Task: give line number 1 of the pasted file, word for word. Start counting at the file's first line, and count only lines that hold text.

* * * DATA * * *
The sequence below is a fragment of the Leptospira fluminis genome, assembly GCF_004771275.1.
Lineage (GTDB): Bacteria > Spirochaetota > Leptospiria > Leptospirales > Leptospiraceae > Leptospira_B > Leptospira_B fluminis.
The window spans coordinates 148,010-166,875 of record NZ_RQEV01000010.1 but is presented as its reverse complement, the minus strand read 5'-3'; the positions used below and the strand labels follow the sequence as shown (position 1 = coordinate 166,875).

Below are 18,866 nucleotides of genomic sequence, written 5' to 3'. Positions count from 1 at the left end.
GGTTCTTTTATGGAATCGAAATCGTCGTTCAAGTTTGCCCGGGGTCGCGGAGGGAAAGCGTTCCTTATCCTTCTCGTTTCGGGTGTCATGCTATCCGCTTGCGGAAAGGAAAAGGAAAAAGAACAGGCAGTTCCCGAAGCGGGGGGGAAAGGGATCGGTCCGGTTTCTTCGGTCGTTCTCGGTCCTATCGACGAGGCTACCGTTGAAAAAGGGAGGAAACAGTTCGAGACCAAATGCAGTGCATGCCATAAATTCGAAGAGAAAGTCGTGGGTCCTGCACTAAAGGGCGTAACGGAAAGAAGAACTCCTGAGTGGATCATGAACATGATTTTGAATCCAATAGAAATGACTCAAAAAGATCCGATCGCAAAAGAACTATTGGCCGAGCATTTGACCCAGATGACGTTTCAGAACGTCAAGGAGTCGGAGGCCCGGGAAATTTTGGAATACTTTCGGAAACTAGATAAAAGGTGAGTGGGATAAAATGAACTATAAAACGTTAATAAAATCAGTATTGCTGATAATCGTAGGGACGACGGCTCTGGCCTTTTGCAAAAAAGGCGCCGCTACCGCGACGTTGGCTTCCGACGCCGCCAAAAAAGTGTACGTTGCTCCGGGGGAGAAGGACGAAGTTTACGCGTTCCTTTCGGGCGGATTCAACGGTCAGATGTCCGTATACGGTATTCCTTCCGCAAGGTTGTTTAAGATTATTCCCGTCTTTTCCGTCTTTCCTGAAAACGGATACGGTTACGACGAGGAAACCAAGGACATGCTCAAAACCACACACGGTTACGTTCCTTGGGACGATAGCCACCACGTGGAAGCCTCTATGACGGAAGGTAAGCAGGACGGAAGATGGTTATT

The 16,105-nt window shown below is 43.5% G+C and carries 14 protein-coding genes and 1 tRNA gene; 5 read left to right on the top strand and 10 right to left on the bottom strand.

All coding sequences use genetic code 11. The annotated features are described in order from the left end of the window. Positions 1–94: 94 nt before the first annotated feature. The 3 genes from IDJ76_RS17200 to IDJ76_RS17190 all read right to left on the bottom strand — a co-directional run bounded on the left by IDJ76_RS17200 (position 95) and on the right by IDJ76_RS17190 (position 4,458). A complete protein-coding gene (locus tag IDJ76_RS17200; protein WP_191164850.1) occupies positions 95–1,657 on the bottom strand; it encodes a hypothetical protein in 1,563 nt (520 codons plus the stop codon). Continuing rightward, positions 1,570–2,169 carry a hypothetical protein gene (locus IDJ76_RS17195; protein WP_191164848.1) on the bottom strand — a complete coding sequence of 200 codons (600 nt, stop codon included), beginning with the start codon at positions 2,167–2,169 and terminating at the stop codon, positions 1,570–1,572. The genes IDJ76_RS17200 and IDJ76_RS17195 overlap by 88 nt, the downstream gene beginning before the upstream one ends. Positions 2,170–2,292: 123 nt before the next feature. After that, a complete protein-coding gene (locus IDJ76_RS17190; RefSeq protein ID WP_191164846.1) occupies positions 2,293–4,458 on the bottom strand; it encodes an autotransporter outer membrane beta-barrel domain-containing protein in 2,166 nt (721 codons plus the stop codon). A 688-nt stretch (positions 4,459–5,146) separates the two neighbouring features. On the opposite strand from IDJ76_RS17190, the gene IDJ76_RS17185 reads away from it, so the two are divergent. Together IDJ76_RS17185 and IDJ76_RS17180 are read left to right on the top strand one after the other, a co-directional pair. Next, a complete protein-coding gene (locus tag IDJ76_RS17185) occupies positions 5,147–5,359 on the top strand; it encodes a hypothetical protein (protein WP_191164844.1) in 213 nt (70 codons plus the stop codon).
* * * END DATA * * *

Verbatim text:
The sequence below is a fragment of the Leptospira fluminis genome, assembly GCF_004771275.1.